I read, and read, and read and researched and researched MM. I trusted my expert Oncology/Hematology team's plan and began my "New Normal" as a cancer patient.
My treatment plan was developed to include powerful Dexemthesone steroids paired with Revlimid chemotherapy, with the plan to be hospitalized for an Autologous Stem Cell Transplant July 2010.

I began living "one day at a time" like never before.
Jim was a wreck. Alissa and Scott were stunned; family and friends shocked.

Me... Cowgirl Up! I got back in the saddle and knew I was in for the ride of my life!
I did well on my initial pill-form Revlimid Chemo, "roid-rage" Dex Steroids and other supportive meds. I am forever deeply grateful and appreciative for all the love and support from everyone in my personal and professional life! I thank all of you for working along with me, and allowing me to continue to lead a semi "normal" life!
YOU have helped save my life!

My treatment trail ride forks to City of Hope hospital as I will saddle up beginning June 9, 2010 for a new rodeo called an Autologous Stem Cell Transplant!
Ye-Ha, let the adventure begin!

Chemical Warfare...

January 2010 - May 2010:
My initial chemo regimen:

Pill form Chemo= Revlimid (10mg, 15mg capsules)
Pill form Dexamethasone Steroids (40 mg, 4 days on, 4 days off!
Omeprazole for steroid acid reflux
Mepron (looks like yellow finger paint) Anti-fungal, Anti-viral, etc for my very compromised immune system
.81 Aspirin to prevent DVT, Revlimid complications
Allopurinol- keeping the kidneys healthy
Acyclovir- anti-Shingles, anti-viral

June 2010:
High dose IV Cytoxan chemo
Neupogen to build up stem cells for Apheresis, stem cell harvest, which was very successful, as City of Hope was able to collect 9.5 million of my own stem cells

July 2010 Hospitalization:
Two days of high dose Melphalan chemo
Then July 5, 2010 = my Autologous Stem Cell transplant infusion!

And you can read my whole story from that point forward in this blog!

What is multiple myeloma?

What is multiple myeloma?

Cancer starts when cells in the body begin to grow out of control. Cells in nearly any part of the body can become cancer, and can spread to other areas of the body. To learn more about how cancers start and spread, see What Is Cancer?

Multiple myeloma is a cancer formed by malignant plasma cells. Normal plasma cells are found in the bone marrow and are an important part of the immune system.

The immune system is made up of several types of cells that work together to fight infections and other diseases. Lymphocytes (lymph cells) are the main cell type of the immune system. The major types of lymphocytes are T cells and B cells.

When B cells respond to an infection, they mature and change into plasma cells. Plasma cells make the antibodies (also called immunoglobulins) that help the body attack and kill germs. Lymphocytes are in many areas of the body, such as lymph nodes, the bone marrow, the intestines, and the bloodstream. Plasma cells, however, are mainly found in the bone marrow. Bone marrow is the soft tissue inside some hollow bones. In addition to plasma cells, normal bone marrow has cells that make the different normal blood cells.

When plasma cells become cancerous and grow out of control, they can produce a tumor called a plasmacytoma. These tumors generally develop in a bone, but they are also rarely found in other tissues. If someone has only a single plasma cell tumor, the disease is called an isolated (or solitary) plasmacytoma. If someone has more than one plasmacytoma, they have multiple myeloma.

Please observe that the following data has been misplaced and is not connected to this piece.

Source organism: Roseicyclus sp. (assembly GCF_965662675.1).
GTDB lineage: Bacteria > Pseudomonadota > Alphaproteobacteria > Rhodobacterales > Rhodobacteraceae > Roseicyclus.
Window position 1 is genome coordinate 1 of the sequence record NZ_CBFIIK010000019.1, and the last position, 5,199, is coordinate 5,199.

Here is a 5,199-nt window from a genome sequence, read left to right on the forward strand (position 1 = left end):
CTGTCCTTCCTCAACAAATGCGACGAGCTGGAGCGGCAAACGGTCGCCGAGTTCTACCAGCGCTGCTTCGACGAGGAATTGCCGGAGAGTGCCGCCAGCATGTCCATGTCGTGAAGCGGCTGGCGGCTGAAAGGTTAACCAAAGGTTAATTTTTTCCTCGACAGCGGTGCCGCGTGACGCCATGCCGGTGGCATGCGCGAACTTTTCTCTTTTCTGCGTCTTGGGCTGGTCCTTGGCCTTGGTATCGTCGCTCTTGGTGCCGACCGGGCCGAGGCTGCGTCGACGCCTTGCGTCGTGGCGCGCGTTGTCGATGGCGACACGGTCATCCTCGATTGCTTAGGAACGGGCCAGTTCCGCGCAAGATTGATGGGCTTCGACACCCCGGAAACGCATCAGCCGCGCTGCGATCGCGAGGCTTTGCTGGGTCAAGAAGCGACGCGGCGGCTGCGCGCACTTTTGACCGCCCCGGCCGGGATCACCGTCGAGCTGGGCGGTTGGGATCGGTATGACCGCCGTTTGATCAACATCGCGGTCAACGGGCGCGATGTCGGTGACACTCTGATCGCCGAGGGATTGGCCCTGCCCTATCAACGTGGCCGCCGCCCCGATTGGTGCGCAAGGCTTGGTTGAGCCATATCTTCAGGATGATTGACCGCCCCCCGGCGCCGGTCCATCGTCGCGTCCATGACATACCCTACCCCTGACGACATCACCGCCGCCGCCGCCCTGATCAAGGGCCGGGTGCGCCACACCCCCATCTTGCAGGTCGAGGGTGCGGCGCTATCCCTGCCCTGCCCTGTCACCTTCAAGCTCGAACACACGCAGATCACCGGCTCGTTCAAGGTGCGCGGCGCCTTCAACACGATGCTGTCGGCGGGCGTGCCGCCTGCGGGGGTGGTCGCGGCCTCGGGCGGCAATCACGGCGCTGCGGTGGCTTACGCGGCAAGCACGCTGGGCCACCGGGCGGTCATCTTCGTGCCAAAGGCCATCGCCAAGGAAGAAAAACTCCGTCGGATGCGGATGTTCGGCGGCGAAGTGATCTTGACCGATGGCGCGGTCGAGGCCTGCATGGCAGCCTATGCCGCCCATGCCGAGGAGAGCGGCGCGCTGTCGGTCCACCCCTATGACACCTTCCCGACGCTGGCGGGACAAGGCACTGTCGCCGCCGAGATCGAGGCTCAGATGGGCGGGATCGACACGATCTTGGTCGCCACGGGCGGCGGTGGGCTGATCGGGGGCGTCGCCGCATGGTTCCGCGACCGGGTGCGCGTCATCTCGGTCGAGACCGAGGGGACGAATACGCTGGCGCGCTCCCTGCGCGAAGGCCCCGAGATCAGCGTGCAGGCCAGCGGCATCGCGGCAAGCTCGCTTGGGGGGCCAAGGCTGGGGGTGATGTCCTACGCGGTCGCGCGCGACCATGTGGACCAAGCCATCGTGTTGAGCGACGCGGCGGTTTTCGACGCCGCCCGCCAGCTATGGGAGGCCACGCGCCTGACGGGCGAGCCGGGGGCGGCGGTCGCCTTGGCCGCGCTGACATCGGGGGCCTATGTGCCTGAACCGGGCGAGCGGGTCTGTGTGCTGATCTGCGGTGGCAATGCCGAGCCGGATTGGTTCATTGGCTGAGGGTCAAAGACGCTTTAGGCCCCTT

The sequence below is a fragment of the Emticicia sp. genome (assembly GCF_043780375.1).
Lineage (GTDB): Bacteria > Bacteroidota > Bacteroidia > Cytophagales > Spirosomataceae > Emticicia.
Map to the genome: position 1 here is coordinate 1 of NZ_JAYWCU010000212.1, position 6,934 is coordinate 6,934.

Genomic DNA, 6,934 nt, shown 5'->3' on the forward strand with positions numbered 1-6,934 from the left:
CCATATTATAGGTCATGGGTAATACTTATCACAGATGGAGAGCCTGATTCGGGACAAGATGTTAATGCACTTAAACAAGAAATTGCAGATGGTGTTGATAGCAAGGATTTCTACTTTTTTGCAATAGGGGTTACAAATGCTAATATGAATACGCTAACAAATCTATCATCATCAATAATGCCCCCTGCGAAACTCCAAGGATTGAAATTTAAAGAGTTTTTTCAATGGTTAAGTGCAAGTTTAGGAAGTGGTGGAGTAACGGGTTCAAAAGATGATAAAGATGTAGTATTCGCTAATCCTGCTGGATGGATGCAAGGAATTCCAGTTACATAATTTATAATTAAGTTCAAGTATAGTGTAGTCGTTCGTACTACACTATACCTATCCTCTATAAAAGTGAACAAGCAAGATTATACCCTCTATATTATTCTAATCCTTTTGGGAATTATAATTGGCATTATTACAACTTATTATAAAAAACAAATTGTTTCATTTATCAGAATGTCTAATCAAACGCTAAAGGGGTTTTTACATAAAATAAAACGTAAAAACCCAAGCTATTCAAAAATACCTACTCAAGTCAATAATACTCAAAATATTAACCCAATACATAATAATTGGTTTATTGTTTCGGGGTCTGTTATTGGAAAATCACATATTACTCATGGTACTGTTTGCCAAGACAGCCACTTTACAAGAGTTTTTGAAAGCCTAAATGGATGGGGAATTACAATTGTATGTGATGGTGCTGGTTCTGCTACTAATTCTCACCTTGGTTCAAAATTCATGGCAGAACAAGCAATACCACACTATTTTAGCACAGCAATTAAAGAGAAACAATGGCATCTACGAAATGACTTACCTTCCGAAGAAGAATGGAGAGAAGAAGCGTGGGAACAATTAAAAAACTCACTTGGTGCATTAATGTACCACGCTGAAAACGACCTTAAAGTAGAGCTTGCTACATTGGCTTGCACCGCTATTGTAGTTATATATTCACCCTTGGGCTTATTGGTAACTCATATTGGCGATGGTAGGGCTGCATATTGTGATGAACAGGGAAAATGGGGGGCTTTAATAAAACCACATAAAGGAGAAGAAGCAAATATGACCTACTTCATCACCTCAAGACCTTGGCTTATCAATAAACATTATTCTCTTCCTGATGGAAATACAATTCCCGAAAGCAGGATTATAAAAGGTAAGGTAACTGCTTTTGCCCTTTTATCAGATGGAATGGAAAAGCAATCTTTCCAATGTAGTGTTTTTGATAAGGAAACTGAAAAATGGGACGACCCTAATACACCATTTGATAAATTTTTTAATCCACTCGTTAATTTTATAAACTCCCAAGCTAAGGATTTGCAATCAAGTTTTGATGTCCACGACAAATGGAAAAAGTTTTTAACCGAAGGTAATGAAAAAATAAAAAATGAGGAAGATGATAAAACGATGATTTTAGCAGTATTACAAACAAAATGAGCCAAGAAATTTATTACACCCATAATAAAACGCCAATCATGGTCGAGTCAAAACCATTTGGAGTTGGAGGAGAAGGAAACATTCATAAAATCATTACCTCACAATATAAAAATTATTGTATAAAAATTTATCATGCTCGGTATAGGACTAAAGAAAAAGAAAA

Multiple myeloma is characterized by several features, including:

Low blood counts

In multiple myeloma, the overgrowth of plasma cells in the bone marrow can crowd out normal blood-forming cells, leading to low blood counts. This can cause anemia – a shortage of red blood cells. People with anemia become pale, weak, and fatigued. Multiple myeloma can also cause the level of platelets in the blood to become low (called thrombocytopenia). This can lead to increased bleeding and bruising. Another condition that can develop is leukopenia – a shortage of normal white blood cells. This can lead to problems fighting infections.

Bone and calcium problems

Myeloma cells also interfere with cells that help keep the bones strong. Bones are constantly being remade to keep them strong. Two major kinds of bone cells normally work together to keep bones healthy and strong. The cells that lay down new bone are called osteoblasts. The cells that break down old bone are called osteoclasts. Myeloma cells make a substance that tells the osteoclasts to speed up dissolving the bone. Since the osteoblasts do not get a signal to put down new bone, old bone is broken down without new bone to replace it. This makes the bones weak and they break easily. Fractured bones are a major problem in people with myeloma. This increase in bone break-down can also raise calcium levels in the blood. (Problems caused by high calcium levels are discussed in the section “How is multiple myeloma diagnosed?”)


Abnormal plasma cells do not protect the body from infections. As mentioned before, normal plasma cells produce antibodies that attack germs. For example, if you developed pneumonia, normal plasma cells would produce antibodies aimed at the specific bacteria that were causing the illness. These antibodies help the body attack and kill the bacteria. In multiple myeloma, the myeloma cells crowd out the normal plasma cells, so that antibodies to fight the infection can’t be made. The antibody made by the myeloma cells does not help fight infections. That’s because the myeloma cells are just many copies of the same plasma cell – all making copies of the same exact (or monoclonal) antibody.

Kidney problems

The antibody made by myeloma cells can harm the kidneys. This can lead to kidney damage and even kidney failure.